Like him or not, one thing I can say about Davao City Mayor Rody Duterte is his not being bound by convention. He allocates for himself freedom of thought. Except for those with deep and radical minds (recall Galileo who said Earth revolved around the sun when everybody else thought Sun circled the earth), or those who are “unwise” or “uneducated” (recall the Hans Christian Andersen’s story about the child who saw the Emperor naked when everyone else saw how dapper His Majesty was), not everyone can do what he does.
For example, firecrackers are banned in Davao City. They are not elsewhere. It is also only in Davao City where nobody smokes in areas where there are structures above the head of smoking bandits.
Now comes Duterte saying he would favor a coalition government with the communists if he becomes President. Left-leaning politicians have been losing electoral clout in recent years, and no politician—except Duterte—would dare diminish his or her chances of winning future elections by proposing any semblance of structure that would accommodate co-existence (in both mind and body, I suppose) with communists.
Manny Pinol, journalist-politician-sportsman, supports Duterte and discusses Duterte’s out-of-the-box paradigm in his (Pinol) facebook page:
The mind of Rody Duterte
‘WHO’S AFRAID OF JOMA AND THE COMMUNISTS?’
By Manny Pinol
The weekly series on “The Mind of Rody Duterte” continues on Jan. 4 with a very sensational and controversial issue on the Davao City Mayor’s thoughts on the country’s 46-year-old communist rebellion.
Following his off-the-cuff commentary on what he would do to the communist New People’s Army and its umbrella organization, the National Democratic Front (NDF), if he would become President of the Philippines, Duterte virtually stirred the hornets’ nest when he said he would bring in NDF chairman Jose Maria Sison to work with him in a coalition government.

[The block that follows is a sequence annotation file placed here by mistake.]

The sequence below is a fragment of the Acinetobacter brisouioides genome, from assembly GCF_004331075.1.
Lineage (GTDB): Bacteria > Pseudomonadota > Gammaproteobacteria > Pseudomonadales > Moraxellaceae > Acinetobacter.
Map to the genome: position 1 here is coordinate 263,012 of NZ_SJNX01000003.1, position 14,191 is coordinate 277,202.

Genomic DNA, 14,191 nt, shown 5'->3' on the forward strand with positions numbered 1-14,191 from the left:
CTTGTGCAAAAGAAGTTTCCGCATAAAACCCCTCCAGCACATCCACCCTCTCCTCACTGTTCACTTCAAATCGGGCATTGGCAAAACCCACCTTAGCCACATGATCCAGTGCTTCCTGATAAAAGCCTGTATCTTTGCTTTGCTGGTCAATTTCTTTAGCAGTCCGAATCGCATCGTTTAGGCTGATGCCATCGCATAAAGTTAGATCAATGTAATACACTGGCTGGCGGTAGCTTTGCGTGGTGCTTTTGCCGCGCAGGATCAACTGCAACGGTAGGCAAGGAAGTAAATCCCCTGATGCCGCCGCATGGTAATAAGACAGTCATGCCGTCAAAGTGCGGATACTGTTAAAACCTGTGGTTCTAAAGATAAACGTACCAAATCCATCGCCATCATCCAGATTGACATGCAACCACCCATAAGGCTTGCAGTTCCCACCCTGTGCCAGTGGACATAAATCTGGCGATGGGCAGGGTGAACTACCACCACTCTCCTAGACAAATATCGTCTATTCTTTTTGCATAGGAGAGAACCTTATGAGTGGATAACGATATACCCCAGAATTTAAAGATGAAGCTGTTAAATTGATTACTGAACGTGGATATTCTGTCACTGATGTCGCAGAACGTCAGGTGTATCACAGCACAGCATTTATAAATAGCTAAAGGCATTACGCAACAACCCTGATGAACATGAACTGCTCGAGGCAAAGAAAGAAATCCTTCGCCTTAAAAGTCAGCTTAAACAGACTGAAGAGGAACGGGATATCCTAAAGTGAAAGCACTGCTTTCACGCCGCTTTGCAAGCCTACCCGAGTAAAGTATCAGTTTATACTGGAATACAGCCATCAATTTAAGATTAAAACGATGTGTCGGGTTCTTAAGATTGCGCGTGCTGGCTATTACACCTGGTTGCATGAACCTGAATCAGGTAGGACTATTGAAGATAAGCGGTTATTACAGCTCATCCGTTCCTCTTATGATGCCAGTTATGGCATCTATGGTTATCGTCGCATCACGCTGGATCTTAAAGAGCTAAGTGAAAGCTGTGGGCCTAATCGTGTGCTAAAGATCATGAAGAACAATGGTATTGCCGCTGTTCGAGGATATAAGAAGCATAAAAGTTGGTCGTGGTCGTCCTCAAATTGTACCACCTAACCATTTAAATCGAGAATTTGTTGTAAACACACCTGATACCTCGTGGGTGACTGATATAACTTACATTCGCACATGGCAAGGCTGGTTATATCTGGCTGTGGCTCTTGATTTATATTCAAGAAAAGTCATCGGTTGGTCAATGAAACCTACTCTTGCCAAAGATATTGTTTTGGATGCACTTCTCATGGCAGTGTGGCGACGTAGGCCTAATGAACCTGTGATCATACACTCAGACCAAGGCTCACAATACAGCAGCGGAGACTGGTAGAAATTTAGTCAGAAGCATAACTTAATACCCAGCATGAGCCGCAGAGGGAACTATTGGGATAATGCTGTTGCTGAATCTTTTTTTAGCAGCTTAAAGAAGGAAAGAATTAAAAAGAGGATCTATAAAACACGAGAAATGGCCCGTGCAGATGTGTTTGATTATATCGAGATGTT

In a country of people whose political views are defined as Far Right, Right, Centrist, Left of Center and Extreme Left, his comments immediately elicited angry reactions from the Far Right which has accused Duterte of being a communist or at the very least a communist sympathizer.
“He will turn the Philippines into a communist country,” complained one Duterte detractor.
To that fear, Duterte’s response is: “Did Davao City become a communist city?”
Following the bloody neutralization of the Communist assassination squad, the Sparrow Unit, which turned Davao City into a laboratory of urban terrorism, Duterte entered into a modus vivendi with the New People’s Army and other armed groups, and succeeded in making Davao City the 4th Safest City in the World.
It is a simple “Live and Let Live” formula devised by a local government official in dealing with a decades-old national issue which has not been resolved by the Central Government.
In spite of this, rumors are rife that the reason why Davao City is not being harassed by the NPAs is because Duterte is one of them.
Last Monday, over dinner with his friend Pastor Apollo C. Quiboloy, I confronted Rody Duterte with pointed and probing questions on his views about the communist rebellion and how he would end it if he would become President.
On Sunday, Jan. 4, this page will provide answers to the following questions:
“Is Rody Duterte a communist?”
“In a coalition government with the communists, how would Rody Duterte ensure that they would not be able to grab power?”
“What role would the Communists play under a Duterte Presidency?”
“Once the coalition is forged, what would happen to the armed cadres of the New People’s Army?”
“Would there still be forced taxation by the Left in the countryside after the forging of the coalition?”
Because these questions are raised in the hypothetical context of Duterte running a national government, I thought it would have been better if Pinol added the question of how, under such imagined conditions, Duterte would manage resentment from the military and police establishment.
Although it is safe to say, based from reports here and there, that some factions in the military make money from various fronts of the insurgency (eg, some members of the military and police forces reported to have sold ordnance to the NPA, MILF or MNLF), there are also those who are bound to disagree and even take action to express such a disagreement (an example would be the coup attempts against the Cory Aquino government). Also, while government forces who became victims of counter-insurgency operations may not be consequential enough to pose threats to an envisioned Duterte government (those who die in battles constitute mostly of foot soldiers), there are big guns who think and act like champions of correcting inequities.